Singaporean businessman and match fixer Eric Ding Si Yang. Pic from AFP

Related Posts

Suspect Referee Performance: Nigeria v Argentina

China's Golden Whistle Admits Accepting US$44,000 Bribe

Lebanese Referees Guilty of Accepting Sexual Bribes For Match Fixing


Referee given match-fixing tips on YouTube, court told (SCMP; paywall)

Jailed official tells court he received links from businessman on how to make 'wrong decisions'
Tuesday, 16 July, 2013, 3:59am

Agence France-Presse in Singapore

A Lebanese referee jailed for accepting sex to rig matches testified yesterday that a Singaporean businessman used YouTube to show him how to fix a game.

Ali Sabbagh, speaking on the first day of the trial of Eric Ding Si Yang, said the businessman sent him "20 to 30" YouTube links by e-mail to "teach me how to make wrong decisions".

"The videos had too many decisions where the decision made by the referee is not the right decision," he said.

Ding is accused of providing Sabbagh, 34, and two other Lebanese officials with women who gave them free sexual services before a match in Singapore in April..

Sabbagh and the other two officials were withdrawn from duty and placed under investigation before the match. He was found guilty in June and sentenced to six months in jail, while his assistants - Ali Eid and Abdallah Taleb - were also convicted and have since been released and deported.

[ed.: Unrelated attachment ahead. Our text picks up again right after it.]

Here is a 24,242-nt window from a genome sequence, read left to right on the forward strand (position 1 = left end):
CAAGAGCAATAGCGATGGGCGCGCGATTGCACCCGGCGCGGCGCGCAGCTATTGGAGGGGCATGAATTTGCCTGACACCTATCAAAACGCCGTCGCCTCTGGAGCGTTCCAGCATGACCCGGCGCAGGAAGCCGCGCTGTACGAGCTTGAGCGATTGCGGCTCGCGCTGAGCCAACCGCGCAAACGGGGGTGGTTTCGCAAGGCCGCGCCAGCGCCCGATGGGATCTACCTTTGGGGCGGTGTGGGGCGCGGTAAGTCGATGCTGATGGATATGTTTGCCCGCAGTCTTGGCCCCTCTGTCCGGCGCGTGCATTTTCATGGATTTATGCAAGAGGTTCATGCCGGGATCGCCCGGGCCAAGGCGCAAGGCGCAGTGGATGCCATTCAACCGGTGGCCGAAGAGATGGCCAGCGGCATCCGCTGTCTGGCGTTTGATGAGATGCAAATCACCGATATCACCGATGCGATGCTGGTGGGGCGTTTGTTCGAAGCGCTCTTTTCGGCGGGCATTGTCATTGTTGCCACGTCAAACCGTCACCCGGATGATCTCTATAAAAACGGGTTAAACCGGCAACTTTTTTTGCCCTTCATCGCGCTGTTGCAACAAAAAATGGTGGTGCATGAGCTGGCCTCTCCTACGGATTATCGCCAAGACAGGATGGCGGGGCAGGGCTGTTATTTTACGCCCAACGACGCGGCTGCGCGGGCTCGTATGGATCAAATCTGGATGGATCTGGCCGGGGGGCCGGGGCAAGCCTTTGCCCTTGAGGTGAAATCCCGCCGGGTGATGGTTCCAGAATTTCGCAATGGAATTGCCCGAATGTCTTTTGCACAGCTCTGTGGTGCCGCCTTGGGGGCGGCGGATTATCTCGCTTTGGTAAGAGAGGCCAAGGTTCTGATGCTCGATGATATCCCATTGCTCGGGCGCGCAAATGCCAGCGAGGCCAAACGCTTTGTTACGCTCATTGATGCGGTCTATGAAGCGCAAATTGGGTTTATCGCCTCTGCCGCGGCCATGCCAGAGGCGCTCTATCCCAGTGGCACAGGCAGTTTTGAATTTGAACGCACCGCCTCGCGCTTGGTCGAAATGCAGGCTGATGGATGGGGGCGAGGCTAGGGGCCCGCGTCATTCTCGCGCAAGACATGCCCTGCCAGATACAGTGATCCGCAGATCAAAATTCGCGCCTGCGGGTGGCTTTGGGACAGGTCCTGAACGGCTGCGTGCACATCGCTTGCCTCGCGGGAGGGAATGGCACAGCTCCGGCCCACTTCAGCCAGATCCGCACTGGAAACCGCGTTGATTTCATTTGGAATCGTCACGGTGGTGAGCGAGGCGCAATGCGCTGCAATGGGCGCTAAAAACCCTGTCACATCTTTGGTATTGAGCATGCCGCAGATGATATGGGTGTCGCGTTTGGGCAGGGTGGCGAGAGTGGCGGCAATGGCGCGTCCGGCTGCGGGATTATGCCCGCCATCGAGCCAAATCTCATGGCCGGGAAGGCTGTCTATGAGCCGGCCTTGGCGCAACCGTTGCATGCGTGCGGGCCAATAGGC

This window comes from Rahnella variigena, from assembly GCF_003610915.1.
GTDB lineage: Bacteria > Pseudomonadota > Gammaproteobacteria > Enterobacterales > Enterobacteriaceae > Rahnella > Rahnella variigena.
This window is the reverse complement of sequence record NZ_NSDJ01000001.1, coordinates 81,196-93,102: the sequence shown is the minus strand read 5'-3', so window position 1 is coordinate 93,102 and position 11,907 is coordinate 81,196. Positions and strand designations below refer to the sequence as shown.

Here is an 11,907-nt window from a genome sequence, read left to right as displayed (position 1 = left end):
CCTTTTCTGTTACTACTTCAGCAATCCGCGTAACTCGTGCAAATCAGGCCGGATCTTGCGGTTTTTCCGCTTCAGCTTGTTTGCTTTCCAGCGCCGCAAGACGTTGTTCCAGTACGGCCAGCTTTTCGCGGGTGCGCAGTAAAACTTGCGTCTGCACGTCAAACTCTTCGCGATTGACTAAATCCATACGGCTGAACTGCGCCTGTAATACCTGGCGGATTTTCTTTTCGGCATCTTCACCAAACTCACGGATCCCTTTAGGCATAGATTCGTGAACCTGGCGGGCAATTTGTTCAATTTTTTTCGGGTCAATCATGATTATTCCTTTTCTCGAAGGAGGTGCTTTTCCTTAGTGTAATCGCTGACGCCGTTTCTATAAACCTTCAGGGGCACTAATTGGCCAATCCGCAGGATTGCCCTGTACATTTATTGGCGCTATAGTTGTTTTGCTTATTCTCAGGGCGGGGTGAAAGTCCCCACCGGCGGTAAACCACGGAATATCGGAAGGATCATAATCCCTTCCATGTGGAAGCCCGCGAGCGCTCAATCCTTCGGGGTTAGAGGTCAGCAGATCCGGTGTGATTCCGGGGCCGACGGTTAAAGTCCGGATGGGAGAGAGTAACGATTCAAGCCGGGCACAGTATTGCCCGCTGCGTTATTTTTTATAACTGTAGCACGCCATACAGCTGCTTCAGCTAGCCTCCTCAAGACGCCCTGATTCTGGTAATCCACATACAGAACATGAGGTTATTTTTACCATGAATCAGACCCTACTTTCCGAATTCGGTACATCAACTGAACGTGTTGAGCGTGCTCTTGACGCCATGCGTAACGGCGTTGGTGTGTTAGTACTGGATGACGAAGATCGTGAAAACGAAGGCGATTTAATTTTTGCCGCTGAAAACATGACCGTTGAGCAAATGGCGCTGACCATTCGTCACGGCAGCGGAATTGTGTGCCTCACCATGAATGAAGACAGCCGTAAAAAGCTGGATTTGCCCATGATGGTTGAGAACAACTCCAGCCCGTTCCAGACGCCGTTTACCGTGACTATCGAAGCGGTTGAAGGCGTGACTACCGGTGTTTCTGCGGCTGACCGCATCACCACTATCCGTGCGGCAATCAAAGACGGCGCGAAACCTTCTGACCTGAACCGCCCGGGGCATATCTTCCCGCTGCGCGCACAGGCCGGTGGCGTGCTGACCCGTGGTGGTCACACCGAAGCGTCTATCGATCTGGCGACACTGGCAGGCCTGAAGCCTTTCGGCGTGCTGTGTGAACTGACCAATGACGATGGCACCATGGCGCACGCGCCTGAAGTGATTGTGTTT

Sabbagh said that in a series of e-mail exchanges late last year, Ding told him that the best way to rig a match was to award penalties. Sabbagh quoted Ding as saying that "nobody will stop you, nobody will do anything ... When the corner comes, just blow and say pushing and pulling ... If there is anything in the penalty area, you can blow your whistle".

He said Ding gave him assurances that he would not be asked to rig matches that would affect his career within the Asian Football Confederation (AFC).

Sabbagh, who is scheduled to be released from jail on August 3, told the court he was the one who first proposed that Ding "arrange for girls" when the three match officials were in Singapore for the AFC Cup tie between Singapore's Tampines Rovers and India's East Bengal in April.

Sabbagh said Ding asked them to choose between Colombian or Asian girls and "we all told him we want Asian girls".

He added that Ding had likely offered the free sexual favours with the expectation that they would help rig unspecified AFC Champions League matches to be held in South Korea, Qatar and Iran. "He [Ding] is very interested in these matches, there is too much spectators, there is too much goals," Sabbagh said in stuttering English.

Ding seemed relaxed but appeared to show disapproval at parts of Sabbagh's testimony.

He faces a maximum of five years in jail and fines of up to S$100,000 (US$80,000) for each of three counts of corruption. He separately faces two charges of stealing evidence and obstructing police after declining to disclose the password to his laptop computer. He denies the charges.